New research, led by Ylva Odenbring at the University of Gothenburg, Sweden, finds that the professional culture of different schools may impact how children’s behavior is perceived and the ways in which school staff intervene. Officials at a school that was more focused on ADHD diagnoses described children’s behavior in terms of individual illnesses, taking children out of the context of their social interactions, race, gender, and socioeconomic status. Officials at schools that were less focused on diagnosis described children holistically, taking into account these other factors.
Odenbring and her colleagues analyzed the narrative data from interviews with school officials involved in student welfare teams at three schools in Sweden. Some of the interviewees included principals, teachers, and school counseling staff.
The researchers note that at all three schools, staff appeared to want to improve school climate, reduce bullying and problematic behaviors, and enable students to receive the resources they required for success. However, each school appeared to have a very different approach.
The three schools were codenamed Honeysuckle, Violet, and Daisy in order to maintain confidentiality. The schools serve grades 7-9. Each of the schools serves a different population: Daisy school is situated in a small town and serves mostly upper-middle-class students. Honeysuckle school is also part of a small town but serves students from a variety of socioeconomic backgrounds, ranging from affluent to working class. Violet school is located in a metropolitan area and is described as mostly middle-class, but very diverse, as two-thirds of the students come from outside Sweden, and 39 different languages are spoken by the students.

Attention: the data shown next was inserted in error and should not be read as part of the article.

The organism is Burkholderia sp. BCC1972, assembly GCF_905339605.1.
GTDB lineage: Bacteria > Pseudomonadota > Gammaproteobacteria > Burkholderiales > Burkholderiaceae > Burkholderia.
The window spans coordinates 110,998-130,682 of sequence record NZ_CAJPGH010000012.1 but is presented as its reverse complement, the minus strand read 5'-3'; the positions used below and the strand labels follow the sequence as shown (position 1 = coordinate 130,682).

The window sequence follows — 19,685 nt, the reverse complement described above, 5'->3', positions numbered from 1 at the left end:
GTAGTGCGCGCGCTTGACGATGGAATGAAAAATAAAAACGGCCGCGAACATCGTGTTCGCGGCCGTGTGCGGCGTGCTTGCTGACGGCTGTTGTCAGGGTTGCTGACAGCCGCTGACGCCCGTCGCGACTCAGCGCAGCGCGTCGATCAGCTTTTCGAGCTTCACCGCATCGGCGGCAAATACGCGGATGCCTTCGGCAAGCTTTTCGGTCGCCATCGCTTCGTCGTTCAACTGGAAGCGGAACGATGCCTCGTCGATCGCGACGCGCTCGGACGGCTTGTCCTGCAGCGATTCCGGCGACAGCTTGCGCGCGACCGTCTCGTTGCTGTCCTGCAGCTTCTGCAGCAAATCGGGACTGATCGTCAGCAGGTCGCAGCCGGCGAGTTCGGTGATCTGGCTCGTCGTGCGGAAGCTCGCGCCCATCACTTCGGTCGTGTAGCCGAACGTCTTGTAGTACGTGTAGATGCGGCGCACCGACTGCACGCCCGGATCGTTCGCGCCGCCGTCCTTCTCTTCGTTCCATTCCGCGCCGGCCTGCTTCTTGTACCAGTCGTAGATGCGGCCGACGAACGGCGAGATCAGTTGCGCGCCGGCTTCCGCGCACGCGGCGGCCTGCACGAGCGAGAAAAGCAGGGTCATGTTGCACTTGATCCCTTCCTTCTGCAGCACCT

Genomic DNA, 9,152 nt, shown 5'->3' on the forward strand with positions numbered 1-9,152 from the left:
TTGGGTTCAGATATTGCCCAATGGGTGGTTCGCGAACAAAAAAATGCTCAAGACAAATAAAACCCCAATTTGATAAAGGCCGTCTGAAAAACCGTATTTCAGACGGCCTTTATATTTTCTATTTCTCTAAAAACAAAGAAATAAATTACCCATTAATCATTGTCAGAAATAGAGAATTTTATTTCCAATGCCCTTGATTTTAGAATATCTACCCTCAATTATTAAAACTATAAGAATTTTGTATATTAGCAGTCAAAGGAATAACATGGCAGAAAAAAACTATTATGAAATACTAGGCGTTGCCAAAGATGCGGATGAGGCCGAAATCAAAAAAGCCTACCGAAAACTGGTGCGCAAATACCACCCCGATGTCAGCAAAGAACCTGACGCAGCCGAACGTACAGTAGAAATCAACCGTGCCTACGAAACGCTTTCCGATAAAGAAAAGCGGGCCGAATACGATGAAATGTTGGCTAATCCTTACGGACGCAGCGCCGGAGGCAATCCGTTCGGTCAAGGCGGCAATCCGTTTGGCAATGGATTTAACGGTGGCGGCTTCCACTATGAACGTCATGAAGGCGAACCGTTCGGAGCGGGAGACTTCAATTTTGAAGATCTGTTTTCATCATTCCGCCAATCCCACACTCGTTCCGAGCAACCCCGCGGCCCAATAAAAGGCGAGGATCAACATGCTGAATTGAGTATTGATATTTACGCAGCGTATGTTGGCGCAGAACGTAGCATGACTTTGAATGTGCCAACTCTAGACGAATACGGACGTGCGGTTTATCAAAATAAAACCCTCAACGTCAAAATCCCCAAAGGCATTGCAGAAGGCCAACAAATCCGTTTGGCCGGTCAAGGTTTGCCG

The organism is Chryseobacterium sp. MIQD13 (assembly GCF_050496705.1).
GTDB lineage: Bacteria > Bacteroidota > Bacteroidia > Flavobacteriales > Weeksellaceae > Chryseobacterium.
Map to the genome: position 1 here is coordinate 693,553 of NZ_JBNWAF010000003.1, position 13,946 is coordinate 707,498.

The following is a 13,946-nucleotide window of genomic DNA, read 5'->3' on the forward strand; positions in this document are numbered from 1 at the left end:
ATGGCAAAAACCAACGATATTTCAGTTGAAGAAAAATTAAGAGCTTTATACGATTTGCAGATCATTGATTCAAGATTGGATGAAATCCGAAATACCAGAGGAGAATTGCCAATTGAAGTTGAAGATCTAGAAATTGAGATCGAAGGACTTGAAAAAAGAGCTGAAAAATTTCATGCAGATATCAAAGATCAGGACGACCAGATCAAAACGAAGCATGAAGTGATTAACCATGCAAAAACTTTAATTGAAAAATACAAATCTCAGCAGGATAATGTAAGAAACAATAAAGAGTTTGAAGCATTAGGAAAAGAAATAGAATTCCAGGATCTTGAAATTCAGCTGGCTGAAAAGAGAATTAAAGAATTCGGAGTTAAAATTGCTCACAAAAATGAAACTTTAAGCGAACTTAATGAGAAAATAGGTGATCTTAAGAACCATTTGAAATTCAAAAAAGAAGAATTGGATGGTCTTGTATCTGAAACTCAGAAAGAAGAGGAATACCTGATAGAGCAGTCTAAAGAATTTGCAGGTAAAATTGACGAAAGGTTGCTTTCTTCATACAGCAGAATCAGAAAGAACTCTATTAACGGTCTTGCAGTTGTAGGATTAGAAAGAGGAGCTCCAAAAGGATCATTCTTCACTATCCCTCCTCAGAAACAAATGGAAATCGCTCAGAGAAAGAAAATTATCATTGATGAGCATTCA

Odenbring and colleagues write that these three schools provide examples of the way that children are treated very differently based on how the professional school culture views diagnosis.
Odenbring and the other researchers describe Honeysuckle school as pro-diagnosis. The principal at the school notes that academic pressures are increasing, and the rate of diagnosis is increasing as well. They report 5-7 students with a mental health diagnosis in each class. For this school, students who are struggling because of academic pressures or other environmental factors are given a diagnosis (such as ADHD).
The researchers write that, at Honeysuckle school,
“Diagnoses are seen as a way of understanding and treating these children. Consequently, there is no focus or discussion on how to change the school climate, for example.”
The professionals at this school find it difficult to help students unless the student can be given a diagnosis. According to a teacher on the school safety team,
“Without a diagnosis, it’s actually quite difficult to get help. It’s only when the student has received a diagnosis that adequate help and support can be deployed.”
Although diagnosis is a part of the culture at Violet school, the staff reported wanting to assist children in their learning whether they had a diagnosis (such as ADHD) or not.
“Before the school has received the investigation and report from either the child and youth psychiatric care system or the psychologist, the school officials express wanting to do whatever they can to support these students by using the best possible pedagogical tools. As the school counselor puts it: ‘We can’t wait for the investigation; we have to do the best we can based on what we know’.”
There was also an increased focus on social and environmental factors that might contribute to the child’s difficulties. According to the school nurse, “Is it lack of language skills, low intelligence or problems in the home environment? Maybe you have recognized something, school counsellor? You need to put everything together and act based on that. We need a holistic picture of the student.”